10 things you need to know before the opening bell

ArrestReuters/Kate MunschA protestor is arrested outside Ferguson, Missouri.

Here’s what you need to know.

The Feds are looking into hedge fund manager Bill Ackman’s assault on Herbalife. Neither Ackman nor his fund, Pershing Square, have been served a subpoena. However, the Wall Street Journal reports, “Prosecutors in the Manhattan U.S. attorney’s office and New York field office of the FBI have conducted interviews and sent document requests in recent months in connection with the investigation, which is looking into whether people, including some hired by Mr. Ackman, made false statements about Herbalife’s business model to regulators and others in order to spur investigations into the company and lower its stock price.”

Greece and its creditors are back at the negotiating table. The s0-called ‘Brussels Group,’ made up of the European Central Bank, European Union, European Stability Mechanism, and International Monetary Fund has returned to Greece in an effort to work out a deal that would give the troubled country that cash it needs to avoid default.

Russia cut rates. The Russian central bank lowered its benchmark interest rate 100 basis points to 14.00%. The rate cut comes as inflation has shown some signs of easing with the central bank noting, “The current monetary policy and low economic activity will be conducive to the slowing of annual consumer price growth.”

The IEA projects further weakness for oil. The agency warned US inventory stands at a record 468 million barrels and is nearing its capacity limit. According to the IEA, “U.S. stocks may soon test storage capacity limits. That would inevitably lead to renewed price weakness, which in turn could trigger the supply cuts that have so far remained elusive.”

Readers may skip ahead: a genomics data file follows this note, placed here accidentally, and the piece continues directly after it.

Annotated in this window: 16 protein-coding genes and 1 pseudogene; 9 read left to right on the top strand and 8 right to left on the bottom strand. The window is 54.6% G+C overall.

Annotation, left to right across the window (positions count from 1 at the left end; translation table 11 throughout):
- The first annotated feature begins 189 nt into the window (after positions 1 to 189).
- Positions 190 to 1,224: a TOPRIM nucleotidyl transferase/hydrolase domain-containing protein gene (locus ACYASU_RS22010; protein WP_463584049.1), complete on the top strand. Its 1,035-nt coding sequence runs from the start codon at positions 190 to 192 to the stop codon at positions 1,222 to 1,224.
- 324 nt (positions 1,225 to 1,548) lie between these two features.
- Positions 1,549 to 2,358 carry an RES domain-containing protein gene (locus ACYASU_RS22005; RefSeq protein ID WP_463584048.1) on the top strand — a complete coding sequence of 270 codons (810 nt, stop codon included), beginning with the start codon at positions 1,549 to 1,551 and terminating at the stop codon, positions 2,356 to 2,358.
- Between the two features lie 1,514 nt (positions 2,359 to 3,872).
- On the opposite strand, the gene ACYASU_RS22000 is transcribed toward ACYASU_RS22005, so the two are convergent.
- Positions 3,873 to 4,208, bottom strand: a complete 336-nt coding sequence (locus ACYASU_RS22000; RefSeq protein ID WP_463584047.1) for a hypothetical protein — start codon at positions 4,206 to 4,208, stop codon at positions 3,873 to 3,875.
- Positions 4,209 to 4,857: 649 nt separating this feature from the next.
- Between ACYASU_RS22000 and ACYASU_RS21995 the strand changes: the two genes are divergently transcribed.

A tentative deal has been reached to end the largest US refinery strike in 35 years. The reported deal would last for four years and according to Reuters, “wage increases would be 2.5 per cent the first year, 3 per cent each in years two and three, and 3.5 per cent in the fourth year.”

Iceland has ended its attempt to join the EU. The decision is in-line with the promises made during the 2013 election. “The government considers that Iceland is no longer a candidate country and requests the EU to act in accordance with this from now on,” the foreign ministry announced in a statement.

Teen retailer Aeropostale outpaced estimates. The company announced earnings of $US0.01 per share, excluding non-recurring items, versus the loss of $US0.05 per share that was expected. Revenues plunged 11.4% year-over-year to $US594 million, but topped the $US579 million that was anticipated. However, the stock is lower after the company issued downside guidance for the first quarter. Aeropostale sees a loss of between $US0.53 to $US0.61 per share.

General Motors announced a recall of 64,000 Chevy Volts. The recall was announced to update software that will prevent carbon monoxide from forming if the driver leaves the engine running. The recall is for cars made between 2011 and 2013.

Japan’s Nikkei crossed above 19,000, A 15-year high. The Nikkei (+1.4%) led Asian markets higher while Australia’s ASX (-0.6%) was a notable laggard. Stock markets across Europe hold small gains with Spain’s IBEX (+0.3%) out in front.

US economic data flows. PPI is due out at 8:30 a.m. ET and University of Michigan Sentiment will cross the wires at 10 a.m. ET. The Baker Hughes rig count data will be released at 1 p.m. ET.

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